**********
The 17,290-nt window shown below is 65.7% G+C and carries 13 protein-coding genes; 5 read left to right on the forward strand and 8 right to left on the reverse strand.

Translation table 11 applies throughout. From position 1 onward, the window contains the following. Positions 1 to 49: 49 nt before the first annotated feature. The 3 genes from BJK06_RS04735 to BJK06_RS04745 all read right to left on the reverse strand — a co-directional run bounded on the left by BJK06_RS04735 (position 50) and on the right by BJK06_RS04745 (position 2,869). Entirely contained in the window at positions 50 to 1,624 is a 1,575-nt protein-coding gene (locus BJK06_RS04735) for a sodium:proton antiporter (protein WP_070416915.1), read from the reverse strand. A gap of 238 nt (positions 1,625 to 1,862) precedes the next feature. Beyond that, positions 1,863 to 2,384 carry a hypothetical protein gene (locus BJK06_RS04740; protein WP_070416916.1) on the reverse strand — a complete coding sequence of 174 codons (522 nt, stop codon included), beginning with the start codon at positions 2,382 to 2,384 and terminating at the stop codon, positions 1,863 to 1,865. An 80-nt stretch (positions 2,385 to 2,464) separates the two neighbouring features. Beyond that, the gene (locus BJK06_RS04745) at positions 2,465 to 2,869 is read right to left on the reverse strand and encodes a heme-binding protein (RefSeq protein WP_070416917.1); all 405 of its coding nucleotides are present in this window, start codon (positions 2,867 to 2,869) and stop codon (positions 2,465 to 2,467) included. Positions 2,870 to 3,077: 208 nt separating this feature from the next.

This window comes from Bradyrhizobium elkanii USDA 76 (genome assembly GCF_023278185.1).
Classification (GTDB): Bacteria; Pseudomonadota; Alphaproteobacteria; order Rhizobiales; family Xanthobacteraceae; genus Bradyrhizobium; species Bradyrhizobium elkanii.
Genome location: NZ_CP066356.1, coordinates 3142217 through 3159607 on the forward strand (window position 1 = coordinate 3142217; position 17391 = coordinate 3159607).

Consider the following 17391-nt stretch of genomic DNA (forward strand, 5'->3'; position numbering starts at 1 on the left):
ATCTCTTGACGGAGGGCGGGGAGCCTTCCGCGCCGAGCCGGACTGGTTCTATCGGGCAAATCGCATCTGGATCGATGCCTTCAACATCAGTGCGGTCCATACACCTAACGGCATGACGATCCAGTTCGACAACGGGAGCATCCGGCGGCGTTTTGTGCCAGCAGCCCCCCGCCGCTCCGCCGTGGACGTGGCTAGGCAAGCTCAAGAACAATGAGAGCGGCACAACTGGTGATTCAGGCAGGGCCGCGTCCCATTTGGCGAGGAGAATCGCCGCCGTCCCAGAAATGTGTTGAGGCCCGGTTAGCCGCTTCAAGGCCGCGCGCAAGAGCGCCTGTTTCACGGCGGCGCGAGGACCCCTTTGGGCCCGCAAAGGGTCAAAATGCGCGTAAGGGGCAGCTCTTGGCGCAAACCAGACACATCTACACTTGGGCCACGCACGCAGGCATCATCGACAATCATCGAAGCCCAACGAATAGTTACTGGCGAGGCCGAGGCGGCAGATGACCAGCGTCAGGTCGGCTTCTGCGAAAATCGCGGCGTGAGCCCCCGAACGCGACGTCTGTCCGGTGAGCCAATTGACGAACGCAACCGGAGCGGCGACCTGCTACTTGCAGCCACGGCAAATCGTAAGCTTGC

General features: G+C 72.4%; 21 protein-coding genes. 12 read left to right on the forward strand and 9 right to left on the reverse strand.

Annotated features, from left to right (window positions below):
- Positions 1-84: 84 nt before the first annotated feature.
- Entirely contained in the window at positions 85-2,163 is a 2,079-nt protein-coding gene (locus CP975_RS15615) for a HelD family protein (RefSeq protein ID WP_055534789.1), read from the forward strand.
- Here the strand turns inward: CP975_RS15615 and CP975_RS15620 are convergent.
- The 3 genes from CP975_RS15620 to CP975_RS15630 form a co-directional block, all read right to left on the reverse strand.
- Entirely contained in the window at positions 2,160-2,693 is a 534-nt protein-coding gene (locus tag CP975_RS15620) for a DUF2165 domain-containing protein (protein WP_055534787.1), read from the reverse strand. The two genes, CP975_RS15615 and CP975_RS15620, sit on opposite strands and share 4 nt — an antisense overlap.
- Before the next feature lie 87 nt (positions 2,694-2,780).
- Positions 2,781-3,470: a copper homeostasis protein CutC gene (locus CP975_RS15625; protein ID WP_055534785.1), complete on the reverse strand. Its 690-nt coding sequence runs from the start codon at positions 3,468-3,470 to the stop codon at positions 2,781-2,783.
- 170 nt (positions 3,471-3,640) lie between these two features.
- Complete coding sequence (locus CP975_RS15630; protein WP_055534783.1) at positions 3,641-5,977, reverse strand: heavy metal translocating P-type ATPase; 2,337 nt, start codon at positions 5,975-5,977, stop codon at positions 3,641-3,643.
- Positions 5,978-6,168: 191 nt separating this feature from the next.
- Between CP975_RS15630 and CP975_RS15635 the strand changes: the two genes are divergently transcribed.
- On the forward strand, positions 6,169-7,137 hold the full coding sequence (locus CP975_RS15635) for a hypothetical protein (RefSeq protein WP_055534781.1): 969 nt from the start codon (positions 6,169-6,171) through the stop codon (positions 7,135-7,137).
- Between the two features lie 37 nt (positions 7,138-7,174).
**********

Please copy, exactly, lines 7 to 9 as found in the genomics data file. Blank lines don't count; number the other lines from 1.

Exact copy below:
ATCTCTTGACGGAGGGCGGGGAGCCTTCCGCGCCGAGCCGGACTGGTTCTATCGGGCAAATCGCATCTGGATCGATGCCTTCAACATCAGTGCGGTCCATACACCTAACGGCATGACGATCCAGTTCGACAACGGGAGCATCCGGCGGCGTTTTGTGCCAGCAGCCCCCCGCCGCTCCGCCGTGGACGTGGCTAGGCAAGCTCAAGAACAATGAGAGCGGCACAACTGGTGATTCAGGCAGGGCCGCGTCCCATTTGGCGAGGAGAATCGCCGCCGTCCCAGAAATGTGTTGAGGCCCGGTTAGCCGCTTCAAGGCCGCGCGCAAGAGCGCCTGTTTCACGGCGGCGCGAGGACCCCTTTGGGCCCGCAAAGGGTCAAAATGCGCGTAAGGGGCAGCTCTTGGCGCAAACCAGACACATCTACACTTGGGCCACGCACGCAGGCATCATCGACAATCATCGAAGCCCAACGAATAGTTACTGGCGAGGCCGAGGCGGCAGATGACCAGCGTCAGGTCGGCTTCTGCGAAAATCGCGGCGTGAGCCCCCGAACGCGACGTCTGTCCGGTGAGCCAATTGACGAACGCAACCGGAGCGGCGACCTGCTACTTGCAGCCACGGCAAATCGTAAGCTTGC

General features: G+C 72.4%; 21 protein-coding genes. 12 read left to right on the forward strand and 9 right to left on the reverse strand.

Annotated features, from left to right (window positions below):